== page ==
Report Cards: Patriots - Eagles

Patriots win 38-20 vs the Eagles. Here are the grades for Week 11 including how did each team do, broken down unit-by-unit.


   PASSING OFFENSE: B-plus -- Once again, Tom Brady took charge and finished with another strong game. Though the team got off to a slow start, Brady finished 24 of 34 with three touchdown passes and 361 yards. The big news is the resurgence of Wes Welker, who bounced back from a quiet game the previous week to score two touchdowns, and Rob Gronkowski, who continues to shine as the league's most dangerous tight end.

-- The Patriots did most of their damage in the passing game, but BenJarvus Green-Ellis' nose for the end zone paid dividends once again. Green-Ellis finished with only 44 yards, but he scored two touchdowns on key drives. Other than five carries by Brady, Green-Ellis did all the work, carrying the ball 14 times. The Patriots didn't need a big-time rushing attack to beat Philadelphia.

-- The secondary shut down Vince Young in spurts, but certainly not well enough to make the game as lopsided as it appeared to be on the scoreboard. Young, despite throwing an interception and only completing 26 of his 48 pass attempts, still threw for 400 yards. Those numbers are definitely a byproduct of the number of attempts, but there were still drives on which New England's inability to get the Eagles off the field kept the momentum from shifting entirely in one direction.

   RUSH DEFENSE: B -- Outside of a 22-yard run by LeSean McCoy, the Eagles didn't do much on the ground. Not even Young could break free for any long runs; he had just one 13-yard carry. Linebacker Rob Ninkovich did a nice job on the outside, and even converted receiver Julian Edelman made a few plays, including a tackle on Young near the goal line.

   SPECIAL TEAMS: B -- DeSean Jackson never had a chance to run one back, and that's enough for a passing grade. Jackson is one of the league's premier punt returners, but he was a non-factor Sunday. The Patriots got several strong punts from Zoltan Mesko, none of which gave Jackson a chance to turn the game on its ear. Other than Stephen Gostkowski missing a field goal, the special teams unit did its job.

   COACHING: A -- Using Edelman on defense has worked. Edelman played 16 snaps on defense and never got overexposed. The Patriots are a bit banged up in some spots, and they've got some underperforming players in others, but they're making the most out of what they have and are doing what they need to do -- beating up on the bottom-feeders in anticipation of grabbing the No. 1 seed in the AFC playoffs.


   --This is how bad things have gotten for the Eagles: offensive coordinator Marty Mornhinweg and defensive line coach Jim Washburn got into a heated exchange on the sideline during the first half of Sunday's 38-20 loss to the Patriots. According to sources, they still were going at it when the Eagles came back out for the second half. It is believed that Washburn expressed his displeasure with Mornhinweg's pass-heavy game plan, which wasn't very effective and didn't give Washburn's linemen an opportunity to catch their breaths in between Patriots possessions.

   --LeSean McCoy, who went into the New England game as the league's leading rusher with 1,019 yards, got just six carries in the first half and 10 for the entire game. When asked why, with his starting quarterback out with broken ribs and his No. 1 wide receiver out with shoulder and hamstring injuries, he didn't give the ball to McCoy more, coach Andy Reid said, "The teams that we saw that had success against (the Patriots) obviously threw the football. They did a good job with that. They were stout against the run, and you play into their strength with that."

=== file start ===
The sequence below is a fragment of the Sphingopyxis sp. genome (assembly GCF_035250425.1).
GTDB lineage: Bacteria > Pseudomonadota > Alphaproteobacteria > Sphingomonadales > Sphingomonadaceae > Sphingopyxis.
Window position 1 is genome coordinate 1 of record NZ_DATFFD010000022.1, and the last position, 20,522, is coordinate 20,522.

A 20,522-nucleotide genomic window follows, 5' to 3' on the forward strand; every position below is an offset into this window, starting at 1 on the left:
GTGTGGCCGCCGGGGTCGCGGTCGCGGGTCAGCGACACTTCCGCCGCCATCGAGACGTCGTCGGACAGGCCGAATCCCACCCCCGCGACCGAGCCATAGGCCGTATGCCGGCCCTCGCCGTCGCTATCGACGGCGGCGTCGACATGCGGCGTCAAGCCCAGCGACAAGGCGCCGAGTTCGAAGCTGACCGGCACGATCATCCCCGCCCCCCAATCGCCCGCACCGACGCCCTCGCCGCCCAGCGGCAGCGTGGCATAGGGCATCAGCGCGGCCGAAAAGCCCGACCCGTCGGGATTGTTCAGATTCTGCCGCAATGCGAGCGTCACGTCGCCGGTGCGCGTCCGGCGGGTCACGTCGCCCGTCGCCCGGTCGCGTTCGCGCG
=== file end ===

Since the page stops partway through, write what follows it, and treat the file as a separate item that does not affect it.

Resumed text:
PASSING OFFENSE: D-minus -- Vince Young completed just 16 of 31 passes in the first three quarters. He was 1-for-6 on third down in those first three quarters. DeSean Jackson had four catches for 73 yards, but dropped three passes, including two that would've been touchdowns, and was benched by coach Andy Reid for the entire fourth quarter.

   RUSHING OFFENSE: C -- LeSean McCoy came into the game as the league's leading rusher, yet had just six rushing attempts in the first half when the game was still close. He had a two-yard touchdown run on the Eagles' first possession and later had a 22-yard run on a second-quarter drive, then watched as coach Andy Reid and offensive coordinator Marty Mornhinweg called three straight pass plays after they had a first-and-goal at the 5-yard line.

   PASS DEFENSE: F -- The fact that Tom Brady finished with a 134.6 passer rating pretty much tells you all you need to know about the defense's woeful attempt to defend the pass. They managed to keep the Patriots' two tight ends from doing too much damage, but they were sliced and diced by wide receivers Wes Welker and Deion Branch, who combined for 14 catches, 240 yards and two touchdowns.

   RUSH DEFENSE: B-minus -- The Eagles gave up a pair of rushing touchdowns to BenJarvus Green-Ellis in the first half, including a four-yarder in which he slipped a tackle attempt in the backfield by linebacker Brian Rolle. But stopping the run really was the least of the Eagles' defensive problems except for the fact that they let Tom Brady rush for 28 yards.

   SPECIAL TEAMS: C-minus -- The Eagles' return game was non-existent. The kickoff coverage unit gave up a 34-yard return to Danny Woodhead. Chas Henry did OK except for an 18-yard shank. Alex Henery converted both of his field-goal attempts.

   COACHING: F - Andy Reid didn't have his starting quarterback or top wide receiver, but he did have the league's rushing leader. Yet, LeSean McCoy got just six carries in the first half. Juan Castillo's defense looked clueless against Tom Brady, opting to play mostly zone against his receivers

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